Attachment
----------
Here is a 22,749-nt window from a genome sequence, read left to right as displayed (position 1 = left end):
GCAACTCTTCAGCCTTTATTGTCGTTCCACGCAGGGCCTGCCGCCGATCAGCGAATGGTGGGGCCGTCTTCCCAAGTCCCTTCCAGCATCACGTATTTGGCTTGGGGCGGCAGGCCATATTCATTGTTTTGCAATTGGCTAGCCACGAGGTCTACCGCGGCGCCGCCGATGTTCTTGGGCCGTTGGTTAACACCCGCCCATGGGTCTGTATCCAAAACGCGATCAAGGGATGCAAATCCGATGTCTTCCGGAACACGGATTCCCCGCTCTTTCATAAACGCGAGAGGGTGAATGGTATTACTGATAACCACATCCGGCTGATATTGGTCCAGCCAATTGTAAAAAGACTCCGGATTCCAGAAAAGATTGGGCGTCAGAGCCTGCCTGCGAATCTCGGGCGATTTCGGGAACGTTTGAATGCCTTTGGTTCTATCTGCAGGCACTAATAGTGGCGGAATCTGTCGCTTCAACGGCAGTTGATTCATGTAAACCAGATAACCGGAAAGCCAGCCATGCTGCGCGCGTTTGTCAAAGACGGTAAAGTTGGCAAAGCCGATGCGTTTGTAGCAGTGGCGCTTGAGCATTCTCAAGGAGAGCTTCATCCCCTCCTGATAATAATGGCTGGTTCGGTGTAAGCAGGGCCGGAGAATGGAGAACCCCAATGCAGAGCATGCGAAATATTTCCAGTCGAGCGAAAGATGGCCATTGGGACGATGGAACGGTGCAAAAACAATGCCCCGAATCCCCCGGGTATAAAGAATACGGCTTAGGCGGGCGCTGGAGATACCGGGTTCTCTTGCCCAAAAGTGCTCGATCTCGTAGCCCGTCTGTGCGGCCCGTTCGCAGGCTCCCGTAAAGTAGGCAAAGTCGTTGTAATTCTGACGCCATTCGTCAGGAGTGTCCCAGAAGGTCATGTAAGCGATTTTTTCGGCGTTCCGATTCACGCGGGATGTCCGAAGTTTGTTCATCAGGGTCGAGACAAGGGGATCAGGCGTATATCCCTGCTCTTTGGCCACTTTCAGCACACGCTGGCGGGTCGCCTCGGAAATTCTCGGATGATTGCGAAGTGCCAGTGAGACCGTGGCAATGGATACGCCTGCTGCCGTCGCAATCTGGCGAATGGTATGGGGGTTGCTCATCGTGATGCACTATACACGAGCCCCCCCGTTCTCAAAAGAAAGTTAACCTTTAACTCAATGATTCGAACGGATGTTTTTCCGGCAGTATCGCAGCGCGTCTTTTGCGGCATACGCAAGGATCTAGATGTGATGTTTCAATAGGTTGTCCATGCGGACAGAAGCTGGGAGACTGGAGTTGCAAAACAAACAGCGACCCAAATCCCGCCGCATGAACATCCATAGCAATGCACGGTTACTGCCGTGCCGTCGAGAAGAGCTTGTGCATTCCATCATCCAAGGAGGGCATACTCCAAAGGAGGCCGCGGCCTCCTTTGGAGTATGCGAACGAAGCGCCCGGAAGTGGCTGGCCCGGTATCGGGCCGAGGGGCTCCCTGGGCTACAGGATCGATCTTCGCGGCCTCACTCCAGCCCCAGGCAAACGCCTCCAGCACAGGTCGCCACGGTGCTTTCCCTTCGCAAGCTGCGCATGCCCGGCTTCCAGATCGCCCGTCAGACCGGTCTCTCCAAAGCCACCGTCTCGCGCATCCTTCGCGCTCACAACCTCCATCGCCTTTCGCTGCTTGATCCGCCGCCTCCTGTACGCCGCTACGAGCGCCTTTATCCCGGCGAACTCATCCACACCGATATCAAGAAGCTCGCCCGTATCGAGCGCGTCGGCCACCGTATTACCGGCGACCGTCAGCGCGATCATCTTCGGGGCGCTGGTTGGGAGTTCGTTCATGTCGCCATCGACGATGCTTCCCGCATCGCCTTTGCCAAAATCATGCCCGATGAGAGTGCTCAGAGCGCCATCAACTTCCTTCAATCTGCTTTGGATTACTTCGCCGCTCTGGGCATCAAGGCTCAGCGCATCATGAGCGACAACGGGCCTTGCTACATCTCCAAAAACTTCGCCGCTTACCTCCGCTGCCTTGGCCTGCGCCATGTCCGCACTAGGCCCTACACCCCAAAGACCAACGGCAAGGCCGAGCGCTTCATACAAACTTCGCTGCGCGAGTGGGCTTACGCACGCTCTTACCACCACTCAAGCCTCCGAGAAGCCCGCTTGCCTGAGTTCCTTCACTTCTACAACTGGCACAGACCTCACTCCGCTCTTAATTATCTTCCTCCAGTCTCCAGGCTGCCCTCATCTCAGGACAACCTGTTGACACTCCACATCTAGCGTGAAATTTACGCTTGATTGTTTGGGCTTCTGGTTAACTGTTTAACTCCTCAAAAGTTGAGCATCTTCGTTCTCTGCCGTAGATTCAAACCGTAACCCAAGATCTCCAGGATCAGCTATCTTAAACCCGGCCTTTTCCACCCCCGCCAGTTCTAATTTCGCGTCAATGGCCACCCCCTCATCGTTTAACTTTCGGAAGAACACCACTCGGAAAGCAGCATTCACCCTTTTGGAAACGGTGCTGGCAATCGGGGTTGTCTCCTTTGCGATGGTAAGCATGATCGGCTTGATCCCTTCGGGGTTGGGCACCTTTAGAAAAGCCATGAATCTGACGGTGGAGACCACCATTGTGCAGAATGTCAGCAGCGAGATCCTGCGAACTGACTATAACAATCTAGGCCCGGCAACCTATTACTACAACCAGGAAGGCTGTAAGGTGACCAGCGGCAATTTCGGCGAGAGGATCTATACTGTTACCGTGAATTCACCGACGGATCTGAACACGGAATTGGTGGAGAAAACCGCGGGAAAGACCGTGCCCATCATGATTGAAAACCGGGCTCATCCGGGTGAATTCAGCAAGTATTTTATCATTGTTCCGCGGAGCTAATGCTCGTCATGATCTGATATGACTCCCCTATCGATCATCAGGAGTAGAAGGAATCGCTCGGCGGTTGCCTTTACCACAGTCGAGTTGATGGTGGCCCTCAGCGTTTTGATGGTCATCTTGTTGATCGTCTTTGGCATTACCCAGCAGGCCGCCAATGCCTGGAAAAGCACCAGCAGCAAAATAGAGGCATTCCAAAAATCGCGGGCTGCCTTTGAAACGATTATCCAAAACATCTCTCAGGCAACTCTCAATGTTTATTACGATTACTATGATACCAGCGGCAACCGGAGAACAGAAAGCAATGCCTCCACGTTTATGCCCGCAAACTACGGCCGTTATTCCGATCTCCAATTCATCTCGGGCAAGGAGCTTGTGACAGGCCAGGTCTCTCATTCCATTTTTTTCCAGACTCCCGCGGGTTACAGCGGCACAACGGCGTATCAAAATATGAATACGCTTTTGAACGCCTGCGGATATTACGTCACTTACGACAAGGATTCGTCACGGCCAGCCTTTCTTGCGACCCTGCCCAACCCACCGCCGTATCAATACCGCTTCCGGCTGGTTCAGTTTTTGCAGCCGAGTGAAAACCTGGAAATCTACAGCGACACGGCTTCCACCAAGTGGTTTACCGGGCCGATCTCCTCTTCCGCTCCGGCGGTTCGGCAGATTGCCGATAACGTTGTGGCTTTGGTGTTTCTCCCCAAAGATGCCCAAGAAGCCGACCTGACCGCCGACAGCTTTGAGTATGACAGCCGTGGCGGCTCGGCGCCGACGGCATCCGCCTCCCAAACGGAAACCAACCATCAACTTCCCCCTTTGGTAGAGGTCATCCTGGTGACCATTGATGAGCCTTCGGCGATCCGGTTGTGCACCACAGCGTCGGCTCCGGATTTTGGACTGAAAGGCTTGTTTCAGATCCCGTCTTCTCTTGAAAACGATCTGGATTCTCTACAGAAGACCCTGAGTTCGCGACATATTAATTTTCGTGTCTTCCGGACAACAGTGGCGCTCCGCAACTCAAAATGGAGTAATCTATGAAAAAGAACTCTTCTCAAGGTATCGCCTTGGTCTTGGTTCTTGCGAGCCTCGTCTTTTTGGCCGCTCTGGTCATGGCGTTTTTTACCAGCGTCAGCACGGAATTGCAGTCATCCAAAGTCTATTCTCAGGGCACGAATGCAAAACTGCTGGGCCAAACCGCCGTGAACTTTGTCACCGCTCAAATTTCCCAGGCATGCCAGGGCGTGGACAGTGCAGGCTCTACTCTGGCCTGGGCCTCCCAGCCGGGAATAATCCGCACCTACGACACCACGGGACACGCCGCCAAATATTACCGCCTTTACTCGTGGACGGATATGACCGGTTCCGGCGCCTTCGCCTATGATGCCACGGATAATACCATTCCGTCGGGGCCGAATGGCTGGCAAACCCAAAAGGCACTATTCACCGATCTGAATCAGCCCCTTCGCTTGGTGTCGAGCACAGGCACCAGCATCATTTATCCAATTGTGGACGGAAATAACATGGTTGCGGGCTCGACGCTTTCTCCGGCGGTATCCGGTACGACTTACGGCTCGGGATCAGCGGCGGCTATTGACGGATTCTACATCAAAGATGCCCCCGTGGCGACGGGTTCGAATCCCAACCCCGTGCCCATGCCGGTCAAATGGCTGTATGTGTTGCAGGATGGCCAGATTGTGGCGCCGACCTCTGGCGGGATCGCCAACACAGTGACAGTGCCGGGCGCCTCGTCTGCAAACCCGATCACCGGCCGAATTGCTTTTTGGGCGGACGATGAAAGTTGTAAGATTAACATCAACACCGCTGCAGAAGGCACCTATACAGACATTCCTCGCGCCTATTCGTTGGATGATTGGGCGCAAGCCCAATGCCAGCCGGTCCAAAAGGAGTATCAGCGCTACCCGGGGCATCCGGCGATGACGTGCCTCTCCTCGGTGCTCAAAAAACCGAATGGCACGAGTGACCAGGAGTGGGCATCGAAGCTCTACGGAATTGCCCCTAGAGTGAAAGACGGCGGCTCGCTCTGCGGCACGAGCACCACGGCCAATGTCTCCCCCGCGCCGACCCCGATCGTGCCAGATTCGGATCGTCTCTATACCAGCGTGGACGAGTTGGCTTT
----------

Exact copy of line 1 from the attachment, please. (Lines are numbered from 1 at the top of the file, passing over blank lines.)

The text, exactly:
Here is a 22,749-nt window from a genome sequence, read left to right as displayed (position 1 = left end):